For Wallace, keeping her relationship with her siblings was one of the most important things in her life.
Both Wallace and Brown had parents who suffered from substance addiction. They feel the system should have done more to provide drug treatment and clinical services to their parents, and that these services should have continued after the family reunification efforts ended. They accuse the system of abandoning their parents.

Adriana Bermudas, who was abandoned by her mother, talked about the need for someone to really be there for her. She had one social worker with whom she bonded, but after five years she suddenly had a different worker, with no explanation, further increasing her feelings of abandonment. She found out many years later that the first worker went out on stress leave.

Bermudas described a series of foster care placements. Some of the placements were good, but most were with foster parents who either were only in it for the money or had their own personal problems that prevented their having an authentic relationship with Bermudas. The biggest needs, according to Bermudas, are to feel that the worker really cares and to have a consistent relationship.

Another issue the youth brought up was the need for everyone in the system, social workers, judges, and attorneys, to work together, instead of blaming each other for the problems.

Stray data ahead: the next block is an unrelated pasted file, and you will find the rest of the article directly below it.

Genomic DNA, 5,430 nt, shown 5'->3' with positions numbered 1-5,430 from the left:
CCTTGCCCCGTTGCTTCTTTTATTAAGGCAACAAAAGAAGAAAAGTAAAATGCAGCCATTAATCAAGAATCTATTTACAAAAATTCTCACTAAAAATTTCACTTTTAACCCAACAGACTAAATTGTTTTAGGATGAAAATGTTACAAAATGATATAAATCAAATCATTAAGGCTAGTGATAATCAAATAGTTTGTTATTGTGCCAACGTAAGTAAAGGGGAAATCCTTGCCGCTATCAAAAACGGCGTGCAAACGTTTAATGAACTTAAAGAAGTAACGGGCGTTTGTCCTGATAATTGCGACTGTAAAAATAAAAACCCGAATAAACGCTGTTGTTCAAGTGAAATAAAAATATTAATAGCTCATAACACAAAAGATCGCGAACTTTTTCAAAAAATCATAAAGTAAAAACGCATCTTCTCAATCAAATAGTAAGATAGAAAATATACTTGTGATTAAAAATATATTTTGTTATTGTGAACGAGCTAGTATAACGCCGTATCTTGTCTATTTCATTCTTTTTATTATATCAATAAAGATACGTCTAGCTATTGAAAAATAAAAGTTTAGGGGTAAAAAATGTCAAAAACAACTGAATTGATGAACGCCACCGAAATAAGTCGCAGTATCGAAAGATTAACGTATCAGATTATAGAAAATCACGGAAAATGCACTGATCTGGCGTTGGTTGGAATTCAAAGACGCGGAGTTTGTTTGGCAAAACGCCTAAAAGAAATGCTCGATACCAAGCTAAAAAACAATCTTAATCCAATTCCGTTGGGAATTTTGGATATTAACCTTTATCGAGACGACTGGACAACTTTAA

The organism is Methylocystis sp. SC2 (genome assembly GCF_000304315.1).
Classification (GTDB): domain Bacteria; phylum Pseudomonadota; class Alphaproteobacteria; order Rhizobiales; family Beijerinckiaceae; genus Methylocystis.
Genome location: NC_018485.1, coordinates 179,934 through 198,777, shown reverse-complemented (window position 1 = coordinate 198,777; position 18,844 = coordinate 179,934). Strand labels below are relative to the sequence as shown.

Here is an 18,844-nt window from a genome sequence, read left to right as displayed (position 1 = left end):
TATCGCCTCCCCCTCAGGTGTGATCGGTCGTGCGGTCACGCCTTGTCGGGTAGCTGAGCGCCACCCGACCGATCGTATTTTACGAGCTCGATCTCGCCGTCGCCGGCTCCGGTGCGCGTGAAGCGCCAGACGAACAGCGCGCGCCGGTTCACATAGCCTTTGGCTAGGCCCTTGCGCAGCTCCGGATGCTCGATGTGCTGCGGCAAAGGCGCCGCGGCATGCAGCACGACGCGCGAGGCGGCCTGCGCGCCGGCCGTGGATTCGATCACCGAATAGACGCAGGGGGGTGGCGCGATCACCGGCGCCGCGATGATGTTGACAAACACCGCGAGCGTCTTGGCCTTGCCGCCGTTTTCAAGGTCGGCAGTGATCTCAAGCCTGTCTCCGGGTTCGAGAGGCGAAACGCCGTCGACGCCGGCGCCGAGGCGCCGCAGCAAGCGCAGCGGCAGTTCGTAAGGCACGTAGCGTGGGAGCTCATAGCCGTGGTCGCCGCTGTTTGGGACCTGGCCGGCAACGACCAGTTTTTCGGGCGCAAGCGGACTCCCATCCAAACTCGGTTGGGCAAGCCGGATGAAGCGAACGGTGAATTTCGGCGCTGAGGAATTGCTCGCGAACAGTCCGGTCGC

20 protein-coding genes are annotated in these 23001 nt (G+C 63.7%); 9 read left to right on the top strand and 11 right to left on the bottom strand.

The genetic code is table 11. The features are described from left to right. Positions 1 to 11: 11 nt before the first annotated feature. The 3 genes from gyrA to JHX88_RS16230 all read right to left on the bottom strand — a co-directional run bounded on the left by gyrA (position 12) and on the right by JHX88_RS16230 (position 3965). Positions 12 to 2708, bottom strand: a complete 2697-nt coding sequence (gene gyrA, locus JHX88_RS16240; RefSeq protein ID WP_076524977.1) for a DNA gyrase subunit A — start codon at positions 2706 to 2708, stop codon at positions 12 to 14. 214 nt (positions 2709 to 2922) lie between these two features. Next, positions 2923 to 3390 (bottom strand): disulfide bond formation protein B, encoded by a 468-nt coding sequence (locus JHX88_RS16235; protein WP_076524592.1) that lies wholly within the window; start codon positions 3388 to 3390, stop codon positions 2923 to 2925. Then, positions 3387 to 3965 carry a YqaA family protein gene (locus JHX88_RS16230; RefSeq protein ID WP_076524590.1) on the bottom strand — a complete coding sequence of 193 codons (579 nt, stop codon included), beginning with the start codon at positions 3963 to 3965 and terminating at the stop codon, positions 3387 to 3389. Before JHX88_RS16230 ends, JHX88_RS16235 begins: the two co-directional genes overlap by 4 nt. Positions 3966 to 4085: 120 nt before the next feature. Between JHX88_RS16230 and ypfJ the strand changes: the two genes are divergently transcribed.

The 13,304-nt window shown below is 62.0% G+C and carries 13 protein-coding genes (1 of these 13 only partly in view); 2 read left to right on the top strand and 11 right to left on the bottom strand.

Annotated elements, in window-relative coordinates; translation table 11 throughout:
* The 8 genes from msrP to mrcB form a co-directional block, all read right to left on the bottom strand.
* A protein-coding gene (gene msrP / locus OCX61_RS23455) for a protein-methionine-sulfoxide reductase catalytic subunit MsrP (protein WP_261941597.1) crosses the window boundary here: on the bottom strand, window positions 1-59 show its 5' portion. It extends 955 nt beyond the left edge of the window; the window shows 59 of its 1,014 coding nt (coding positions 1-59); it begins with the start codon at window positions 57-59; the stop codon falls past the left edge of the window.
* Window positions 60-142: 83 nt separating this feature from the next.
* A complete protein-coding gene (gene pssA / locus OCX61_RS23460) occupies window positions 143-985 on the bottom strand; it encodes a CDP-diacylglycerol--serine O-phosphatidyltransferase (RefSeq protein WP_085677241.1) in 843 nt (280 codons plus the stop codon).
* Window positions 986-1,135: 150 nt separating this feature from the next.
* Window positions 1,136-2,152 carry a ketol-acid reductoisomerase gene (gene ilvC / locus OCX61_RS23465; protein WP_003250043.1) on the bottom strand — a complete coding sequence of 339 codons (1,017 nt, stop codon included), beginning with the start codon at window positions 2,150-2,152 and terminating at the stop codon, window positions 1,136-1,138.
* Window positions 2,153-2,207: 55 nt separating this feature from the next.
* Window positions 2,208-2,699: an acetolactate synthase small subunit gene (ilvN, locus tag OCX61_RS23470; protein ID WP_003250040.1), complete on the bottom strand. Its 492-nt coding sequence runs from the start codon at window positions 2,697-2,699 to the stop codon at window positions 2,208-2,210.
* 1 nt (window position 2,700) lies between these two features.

Healthy African American Families Project

Lorretta and Danny talking and laughing
Loretta Jones and Local 535 union field repersentative Danny Ramous

Loretta Jones is project director of the Healthy African American Families Project, a community-based mental health project in the Baldwin Hills-Crenshaw community in Los Angeles. We spoke with her and one of her associates, the Reverend Joan Sanders of Emmanuel African Methodist Episcopal Church in Compton.

Problems: Social workers are seen as adversaries not advocates. Sanders, who prefaced her remarks with expressions of respect for the job social workers do, related an incident involving a family in her congregation that was in trouble. “Everyone we asked told us, ‘Don’t call DCFS unless you have no choice left.’ The community’s view is that social workers are their adversaries.” She then related the following perceived criticisms: that social workers don’t tell families what is going on and don’t understand the community and don’t understand the resources or lack of resources available to parents in the community.

Solutions: The public needs to see positive images of social workers. Jones, who grew up in foster care herself in the 1940s and 1950s, suggests that to counter the image of outsider, an awareness campaign should feature photographs that show the social worker in the home, touching and interacting with the children, demonstrating that the social worker has a relationship to the family. She also suggested photographs of social workers interacting with the community and taking children on outings.